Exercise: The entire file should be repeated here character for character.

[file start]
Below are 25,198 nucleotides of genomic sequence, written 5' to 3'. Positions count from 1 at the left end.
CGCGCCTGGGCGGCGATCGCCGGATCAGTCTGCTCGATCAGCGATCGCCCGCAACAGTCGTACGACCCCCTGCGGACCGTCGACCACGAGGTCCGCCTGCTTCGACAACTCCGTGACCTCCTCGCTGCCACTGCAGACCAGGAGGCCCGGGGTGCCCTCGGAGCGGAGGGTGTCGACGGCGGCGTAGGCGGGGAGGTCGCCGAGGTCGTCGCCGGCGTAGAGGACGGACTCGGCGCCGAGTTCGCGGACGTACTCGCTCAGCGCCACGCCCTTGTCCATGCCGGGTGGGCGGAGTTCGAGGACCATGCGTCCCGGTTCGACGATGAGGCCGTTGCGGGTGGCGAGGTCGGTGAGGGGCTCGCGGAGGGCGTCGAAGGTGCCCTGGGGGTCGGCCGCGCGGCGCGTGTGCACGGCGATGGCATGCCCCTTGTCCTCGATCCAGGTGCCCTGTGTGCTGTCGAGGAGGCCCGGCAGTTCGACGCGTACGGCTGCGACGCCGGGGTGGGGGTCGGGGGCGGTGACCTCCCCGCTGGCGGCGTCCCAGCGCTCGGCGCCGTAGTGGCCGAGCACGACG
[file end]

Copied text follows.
Below are 25,198 nucleotides of genomic sequence, written 5' to 3'. Positions count from 1 at the left end.
CGCGCCTGGGCGGCGATCGCCGGATCAGTCTGCTCGATCAGCGATCGCCCGCAACAGTCGTACGACCCCCTGCGGACCGTCGACCACGAGGTCCGCCTGCTTCGACAACTCCGTGACCTCCTCGCTGCCACTGCAGACCAGGAGGCCCGGGGTGCCCTCGGAGCGGAGGGTGTCGACGGCGGCGTAGGCGGGGAGGTCGCCGAGGTCGTCGCCGGCGTAGAGGACGGACTCGGCGCCGAGTTCGCGGACGTACTCGCTCAGCGCCACGCCCTTGTCCATGCCGGGTGGGCGGAGTTCGAGGACCATGCGTCCCGGTTCGACGATGAGGCCGTTGCGGGTGGCGAGGTCGGTGAGGGGCTCGCGGAGGGCGTCGAAGGTGCCCTGGGGGTCGGCCGCGCGGCGCGTGTGCACGGCGATGGCATGCCCCTTGTCCTCGATCCAGGTGCCCTGTGTGCTGTCGAGGAGGCCCGGCAGTTCGACGCGTACGGCTGCGACGCCGGGGTGGGGGTCGGGGGCGGTGACCTCCCCGCTGGCGGCGTCCCAGCGCTCGGCGCCGTAGTGGCCGAGCACGACG